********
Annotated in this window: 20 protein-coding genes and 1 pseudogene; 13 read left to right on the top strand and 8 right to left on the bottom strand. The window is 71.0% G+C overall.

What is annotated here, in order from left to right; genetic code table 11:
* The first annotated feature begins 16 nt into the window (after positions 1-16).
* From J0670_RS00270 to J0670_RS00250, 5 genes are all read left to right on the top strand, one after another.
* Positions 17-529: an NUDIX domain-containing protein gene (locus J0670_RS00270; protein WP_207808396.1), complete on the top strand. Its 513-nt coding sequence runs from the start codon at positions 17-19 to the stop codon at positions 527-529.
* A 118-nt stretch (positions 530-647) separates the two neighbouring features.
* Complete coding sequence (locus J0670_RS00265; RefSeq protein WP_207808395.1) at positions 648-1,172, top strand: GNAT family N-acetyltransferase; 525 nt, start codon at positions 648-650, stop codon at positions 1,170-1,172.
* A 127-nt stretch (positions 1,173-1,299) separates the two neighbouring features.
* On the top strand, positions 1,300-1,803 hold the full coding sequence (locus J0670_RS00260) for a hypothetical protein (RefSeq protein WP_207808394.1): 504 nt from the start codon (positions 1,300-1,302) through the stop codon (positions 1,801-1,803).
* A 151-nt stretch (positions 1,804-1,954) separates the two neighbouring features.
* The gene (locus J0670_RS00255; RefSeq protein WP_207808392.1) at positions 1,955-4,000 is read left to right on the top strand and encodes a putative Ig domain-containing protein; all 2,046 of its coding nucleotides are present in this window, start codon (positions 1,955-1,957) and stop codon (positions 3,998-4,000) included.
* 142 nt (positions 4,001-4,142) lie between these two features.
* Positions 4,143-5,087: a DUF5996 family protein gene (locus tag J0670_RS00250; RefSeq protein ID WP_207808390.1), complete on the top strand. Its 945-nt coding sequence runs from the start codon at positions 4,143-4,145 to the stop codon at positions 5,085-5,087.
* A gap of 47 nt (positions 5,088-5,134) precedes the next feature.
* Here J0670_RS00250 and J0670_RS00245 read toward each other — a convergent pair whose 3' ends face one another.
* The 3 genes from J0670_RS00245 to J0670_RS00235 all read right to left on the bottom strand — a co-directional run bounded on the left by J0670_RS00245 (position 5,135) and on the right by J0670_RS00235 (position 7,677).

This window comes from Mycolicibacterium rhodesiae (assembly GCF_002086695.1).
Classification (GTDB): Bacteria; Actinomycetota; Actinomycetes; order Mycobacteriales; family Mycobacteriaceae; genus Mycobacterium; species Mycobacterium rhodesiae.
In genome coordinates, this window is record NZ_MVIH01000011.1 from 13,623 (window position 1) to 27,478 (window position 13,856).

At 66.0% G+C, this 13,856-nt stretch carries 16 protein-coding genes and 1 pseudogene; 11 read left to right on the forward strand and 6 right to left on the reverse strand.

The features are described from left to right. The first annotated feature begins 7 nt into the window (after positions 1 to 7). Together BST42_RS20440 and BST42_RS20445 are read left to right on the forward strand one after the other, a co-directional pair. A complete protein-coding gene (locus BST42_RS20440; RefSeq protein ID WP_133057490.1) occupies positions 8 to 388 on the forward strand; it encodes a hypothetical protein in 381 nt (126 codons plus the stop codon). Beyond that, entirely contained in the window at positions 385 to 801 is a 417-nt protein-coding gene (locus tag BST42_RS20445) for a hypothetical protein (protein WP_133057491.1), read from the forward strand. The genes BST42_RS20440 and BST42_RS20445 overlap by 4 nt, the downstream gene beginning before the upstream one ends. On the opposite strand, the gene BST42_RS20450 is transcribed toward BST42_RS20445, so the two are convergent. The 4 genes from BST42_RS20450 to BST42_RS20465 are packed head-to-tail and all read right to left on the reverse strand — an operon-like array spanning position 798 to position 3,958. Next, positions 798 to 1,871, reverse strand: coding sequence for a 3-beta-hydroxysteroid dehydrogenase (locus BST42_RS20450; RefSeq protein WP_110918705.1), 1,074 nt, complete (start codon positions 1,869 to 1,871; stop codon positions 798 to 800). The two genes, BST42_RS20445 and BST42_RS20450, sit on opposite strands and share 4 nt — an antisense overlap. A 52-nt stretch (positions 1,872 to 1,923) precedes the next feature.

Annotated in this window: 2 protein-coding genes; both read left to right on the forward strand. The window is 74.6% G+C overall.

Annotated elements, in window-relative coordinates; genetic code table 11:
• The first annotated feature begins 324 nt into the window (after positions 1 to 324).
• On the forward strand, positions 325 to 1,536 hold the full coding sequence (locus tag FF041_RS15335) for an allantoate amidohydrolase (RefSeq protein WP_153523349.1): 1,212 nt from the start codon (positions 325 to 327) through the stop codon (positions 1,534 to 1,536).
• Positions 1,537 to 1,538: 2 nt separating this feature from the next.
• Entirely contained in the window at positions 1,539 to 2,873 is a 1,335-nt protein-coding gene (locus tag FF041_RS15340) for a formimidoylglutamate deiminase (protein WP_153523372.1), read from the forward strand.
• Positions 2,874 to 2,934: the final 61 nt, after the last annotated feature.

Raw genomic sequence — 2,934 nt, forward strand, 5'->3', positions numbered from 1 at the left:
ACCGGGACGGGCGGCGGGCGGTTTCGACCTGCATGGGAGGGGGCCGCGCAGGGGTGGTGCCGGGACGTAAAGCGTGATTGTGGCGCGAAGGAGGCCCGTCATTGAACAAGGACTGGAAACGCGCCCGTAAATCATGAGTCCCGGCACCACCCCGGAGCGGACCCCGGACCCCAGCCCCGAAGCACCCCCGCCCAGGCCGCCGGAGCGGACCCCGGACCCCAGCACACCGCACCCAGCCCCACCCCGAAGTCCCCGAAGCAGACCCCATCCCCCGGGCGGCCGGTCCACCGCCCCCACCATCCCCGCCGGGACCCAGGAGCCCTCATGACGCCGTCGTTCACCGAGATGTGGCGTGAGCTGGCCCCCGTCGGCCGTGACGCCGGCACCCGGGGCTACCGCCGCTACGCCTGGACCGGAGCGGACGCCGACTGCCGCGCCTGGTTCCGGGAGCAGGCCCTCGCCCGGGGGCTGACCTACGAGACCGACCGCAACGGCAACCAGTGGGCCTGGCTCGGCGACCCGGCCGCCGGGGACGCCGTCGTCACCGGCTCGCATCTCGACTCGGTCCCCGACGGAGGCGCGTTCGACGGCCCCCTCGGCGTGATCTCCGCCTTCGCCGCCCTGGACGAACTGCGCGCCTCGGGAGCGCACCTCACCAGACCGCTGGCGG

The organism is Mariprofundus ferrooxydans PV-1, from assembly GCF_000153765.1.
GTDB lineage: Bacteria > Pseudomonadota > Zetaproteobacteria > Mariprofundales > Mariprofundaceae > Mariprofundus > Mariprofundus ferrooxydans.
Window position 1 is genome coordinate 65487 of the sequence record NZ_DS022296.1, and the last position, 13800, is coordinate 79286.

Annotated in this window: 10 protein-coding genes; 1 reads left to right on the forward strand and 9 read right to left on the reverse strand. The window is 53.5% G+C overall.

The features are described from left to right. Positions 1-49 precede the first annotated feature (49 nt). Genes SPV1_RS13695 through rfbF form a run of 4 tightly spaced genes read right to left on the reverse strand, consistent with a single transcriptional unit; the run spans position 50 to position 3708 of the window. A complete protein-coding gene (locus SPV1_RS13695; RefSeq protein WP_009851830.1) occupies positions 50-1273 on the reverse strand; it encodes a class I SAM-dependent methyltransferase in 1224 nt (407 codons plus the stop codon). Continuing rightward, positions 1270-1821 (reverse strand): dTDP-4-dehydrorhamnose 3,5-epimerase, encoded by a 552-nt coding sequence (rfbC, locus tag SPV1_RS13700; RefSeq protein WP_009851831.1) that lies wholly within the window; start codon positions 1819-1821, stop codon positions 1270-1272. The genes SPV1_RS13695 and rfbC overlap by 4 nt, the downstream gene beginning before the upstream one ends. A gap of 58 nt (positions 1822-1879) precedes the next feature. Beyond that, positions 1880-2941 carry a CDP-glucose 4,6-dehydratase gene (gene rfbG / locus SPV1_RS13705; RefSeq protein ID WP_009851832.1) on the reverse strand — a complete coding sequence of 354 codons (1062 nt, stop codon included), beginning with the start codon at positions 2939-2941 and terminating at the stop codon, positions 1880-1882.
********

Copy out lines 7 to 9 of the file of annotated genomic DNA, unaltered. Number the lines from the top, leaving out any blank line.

* Complete coding sequence (locus J0670_RS00265; RefSeq protein WP_207808395.1) at positions 648-1,172, top strand: GNAT family N-acetyltransferase; 525 nt, start codon at positions 648-650, stop codon at positions 1,170-1,172.
* A 127-nt stretch (positions 1,173-1,299) separates the two neighbouring features.
* On the top strand, positions 1,300-1,803 hold the full coding sequence (locus J0670_RS00260) for a hypothetical protein (RefSeq protein WP_207808394.1): 504 nt from the start codon (positions 1,300-1,302) through the stop codon (positions 1,801-1,803).